DAMASCUS, August 4, 2018 (MENA) – The Syrian forces renewed artillery and rocket attacks in Idlib countryside and northern Hama, local sources said on Saturday.
Sky News channel quoted the sources as saying that the shelling coincided with fierce clashes between the armed factions and the Syrian forces, which seek to advance in the region towards Idlib western countryside.
MANAGUA, June 24, 2018 (News Wires) - At least eight people including a baby were killed on Saturday when pro-government forces clashed with opponents in Nicaragua, according to a rights group.
Seven people were killed in the capital Managua and one in Masaya and a baby was among the dead, said Georgina Ruiz, an activist with the Nicaraguan Centre for Human Rights (CENIDH).
The rights group says more than 200 people have been killed in protests that started just over two months ago demanding President Daniel Ortega step down.
Starting after midnight, police and paramilitary forces flooded six neighbourhoods in the east of Managua, as well as the National Autonomous University of Nicaragua (UNAN) where scores of students are holed up.
Among the dead were two students killed in the university area and two minors who died in Managua -- a 17-year-old and a baby who was shot in the head.
The baby was killed when his mother was taking him to a babysitter. "He was killed by a police gunshot. I saw them. They were police," the mother Kenia Navarrete told news channel Cien por Cien Noticias.
The government denied the charge, saying criminals in the university area were to blame.
UNAN is one of several student protest camps in Managua. About 450 students have been living there under plastic tarp tents and in class buildings, surrounded by empty bottles, old food and used rounds from their homemade mortars.
"Ortega's government continues to repress and kill young people," CENIDH said on Twitter.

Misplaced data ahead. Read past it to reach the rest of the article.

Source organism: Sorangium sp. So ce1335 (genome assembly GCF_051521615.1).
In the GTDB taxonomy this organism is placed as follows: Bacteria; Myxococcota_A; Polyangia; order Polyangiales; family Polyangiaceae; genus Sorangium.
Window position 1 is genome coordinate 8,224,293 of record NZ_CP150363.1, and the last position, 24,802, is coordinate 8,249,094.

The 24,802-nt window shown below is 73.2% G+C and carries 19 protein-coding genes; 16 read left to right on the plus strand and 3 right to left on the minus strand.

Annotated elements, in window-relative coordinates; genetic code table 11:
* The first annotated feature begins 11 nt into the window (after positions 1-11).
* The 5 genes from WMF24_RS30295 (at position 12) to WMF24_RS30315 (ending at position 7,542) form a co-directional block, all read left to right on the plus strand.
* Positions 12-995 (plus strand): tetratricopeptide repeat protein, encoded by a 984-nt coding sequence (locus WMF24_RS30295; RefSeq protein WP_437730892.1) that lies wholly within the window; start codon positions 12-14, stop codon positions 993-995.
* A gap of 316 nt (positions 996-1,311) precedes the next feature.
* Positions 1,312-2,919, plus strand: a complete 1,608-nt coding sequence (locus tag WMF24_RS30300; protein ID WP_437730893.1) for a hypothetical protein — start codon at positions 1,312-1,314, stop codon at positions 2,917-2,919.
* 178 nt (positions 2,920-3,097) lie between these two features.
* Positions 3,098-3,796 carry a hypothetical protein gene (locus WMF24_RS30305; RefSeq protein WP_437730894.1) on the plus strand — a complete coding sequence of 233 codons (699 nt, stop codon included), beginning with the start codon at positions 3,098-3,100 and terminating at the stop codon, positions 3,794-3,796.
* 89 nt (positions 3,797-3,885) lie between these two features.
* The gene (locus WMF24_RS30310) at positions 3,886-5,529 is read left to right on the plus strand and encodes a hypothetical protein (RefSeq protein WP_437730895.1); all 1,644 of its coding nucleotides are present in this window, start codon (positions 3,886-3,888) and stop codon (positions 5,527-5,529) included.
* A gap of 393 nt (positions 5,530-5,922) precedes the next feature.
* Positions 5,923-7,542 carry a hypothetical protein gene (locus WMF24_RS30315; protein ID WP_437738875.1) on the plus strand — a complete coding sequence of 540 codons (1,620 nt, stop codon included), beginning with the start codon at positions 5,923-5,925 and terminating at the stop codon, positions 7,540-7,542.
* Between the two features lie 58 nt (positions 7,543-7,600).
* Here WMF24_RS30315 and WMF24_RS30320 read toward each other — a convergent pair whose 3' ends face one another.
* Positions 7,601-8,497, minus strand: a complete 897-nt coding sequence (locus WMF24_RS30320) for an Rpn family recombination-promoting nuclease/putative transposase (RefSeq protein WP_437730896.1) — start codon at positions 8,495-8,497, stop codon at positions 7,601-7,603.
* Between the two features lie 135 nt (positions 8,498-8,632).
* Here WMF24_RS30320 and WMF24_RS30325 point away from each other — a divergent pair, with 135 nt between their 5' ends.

According to Alvaro Leiva, secretary of the Nicaraguan Pro-Human Rights Association, the attack against the university was intended "to plant terror in the population" ahead of a march planned for Saturday afternoon in memory of victims of the violence.
Later Saturday organisers cancelled the march due to what they branded "indiscriminate" attacks by government forces. The organising Civil Alliance opposition called for a 48-hour strike among social sectors and trade unions to press for Ortega's departure.
The Nicaraguan Episcopal Conference urged Ortega's government and the opposition to return to the negotiating table on Monday to discuss a proposal to bring elections forward from 2021 to March 2019, in a bid to end the crisis.
Ortega, 72, has not responded to the Catholic bishops' initiative, but has previously expressed his willingness to work towards democratisation.
Talks between the government and the opposition Civic Alliance were suspended once again last Monday when the government failed to allow international human rights bodies to investigate the violence.
It eventually did so on Wednesday.
Protests erupted on April 18 against now-scrapped social security reforms, but have grown into demands for justice for those killed and the exit of Ortega and his wife and vice president Rosario Murillo.
Ortega, a former leftist guerrilla, led the country from 1979 to 1990 and then returned to the presidency in 2007. He is now serving his third consecutive term.
RAMALLAH, June 13, 2018 (MENA) - At least eight Palestinians were injured Wednesday during clashes with Israeli occupation forces at al-Am'ari refugee camp in Ramallah with most of them suffering bullet wounds, according to the Palestine Red Crescent Society.
The Israeli troops also arrested a Palestinian man, 32, under the pretext of killing an Israeli soldier at al-Am'ari camp three weeks ago.
Khartoum, April 28, 2018 (AFP) - An insurgent group in Darfur claimed Saturday to have repelled government forces in fresh clashes in the war-torn region of western Sudan that the US says have displaced thousands of civilians.
The new fighting, in the Jebel Marra mountains, comes despite a ceasefire unilaterally announced by Khartoum in early March, applying to Darfur and another conflict in Blue Nile and South Kordofan states.
"The regime's military tried to take our positions but we repulsed them," Noureddine Kouki, a spokesman for the Sudan Liberation Army-Abdul Wahid rebel group, told AFP.
Washington confirmed on Friday fresh clashes have taken place in recent days, saying it was "deeply concerned" by the violence.
"There are credible reports that villages were targeted for attack ... resulting in thousands of newly displaced civilians," US State Department spokeswoman Heather Nauert said in a statement on Friday.
The fighting is between the SLA/AW group and Sudanese government forces in the Jebel Marra mountains and it has sent villagers fleeing into mountain hideouts and caves, the rebels say.
An insurgency began in Darfur in 2003, as rebels rose up against Sudan's government, accusing it of marginalisation.
Khartoum responded by using militias to crack down on rebels and since then, insurgent groups have fragmented, with fighting punctuated by periods of relative calm.